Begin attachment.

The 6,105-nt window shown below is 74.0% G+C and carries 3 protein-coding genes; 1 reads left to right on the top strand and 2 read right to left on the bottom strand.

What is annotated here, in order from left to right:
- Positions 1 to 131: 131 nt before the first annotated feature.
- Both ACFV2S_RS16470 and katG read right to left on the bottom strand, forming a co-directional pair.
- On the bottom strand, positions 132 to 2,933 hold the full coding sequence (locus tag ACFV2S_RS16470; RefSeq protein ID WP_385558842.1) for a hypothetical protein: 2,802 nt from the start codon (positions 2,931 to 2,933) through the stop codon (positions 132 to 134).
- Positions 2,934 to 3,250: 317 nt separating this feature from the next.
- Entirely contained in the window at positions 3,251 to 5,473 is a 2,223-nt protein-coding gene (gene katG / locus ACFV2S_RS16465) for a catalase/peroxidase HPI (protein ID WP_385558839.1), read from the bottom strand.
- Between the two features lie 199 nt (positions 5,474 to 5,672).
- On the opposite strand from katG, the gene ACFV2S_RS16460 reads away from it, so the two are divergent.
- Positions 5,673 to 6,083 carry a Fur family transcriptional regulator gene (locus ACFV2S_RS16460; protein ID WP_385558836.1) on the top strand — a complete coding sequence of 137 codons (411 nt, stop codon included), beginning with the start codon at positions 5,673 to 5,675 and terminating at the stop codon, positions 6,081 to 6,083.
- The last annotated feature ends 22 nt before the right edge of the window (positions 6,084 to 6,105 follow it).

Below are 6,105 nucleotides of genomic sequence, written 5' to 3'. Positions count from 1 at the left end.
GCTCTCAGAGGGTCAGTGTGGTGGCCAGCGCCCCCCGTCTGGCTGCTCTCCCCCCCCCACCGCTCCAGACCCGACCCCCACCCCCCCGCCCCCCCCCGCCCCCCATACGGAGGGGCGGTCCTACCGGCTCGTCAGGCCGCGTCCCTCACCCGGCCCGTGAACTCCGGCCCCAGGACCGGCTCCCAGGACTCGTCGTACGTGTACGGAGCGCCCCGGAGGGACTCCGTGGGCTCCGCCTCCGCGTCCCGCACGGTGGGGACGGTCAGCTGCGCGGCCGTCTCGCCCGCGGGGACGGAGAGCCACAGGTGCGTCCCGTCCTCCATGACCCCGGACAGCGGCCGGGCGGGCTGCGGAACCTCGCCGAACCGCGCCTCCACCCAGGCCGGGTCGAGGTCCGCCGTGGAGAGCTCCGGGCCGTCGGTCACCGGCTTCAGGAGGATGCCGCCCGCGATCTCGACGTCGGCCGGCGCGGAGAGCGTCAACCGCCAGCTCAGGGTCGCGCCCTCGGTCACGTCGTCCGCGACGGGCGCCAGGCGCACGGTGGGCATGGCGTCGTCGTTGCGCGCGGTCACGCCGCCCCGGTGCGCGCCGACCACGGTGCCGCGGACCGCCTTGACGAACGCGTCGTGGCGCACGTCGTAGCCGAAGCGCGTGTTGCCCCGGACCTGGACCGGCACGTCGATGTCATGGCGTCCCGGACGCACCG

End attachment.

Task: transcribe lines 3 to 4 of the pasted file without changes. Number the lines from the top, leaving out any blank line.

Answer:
- Positions 1 to 131: 131 nt before the first annotated feature.
- Both ACFV2S_RS16470 and katG read right to left on the bottom strand, forming a co-directional pair.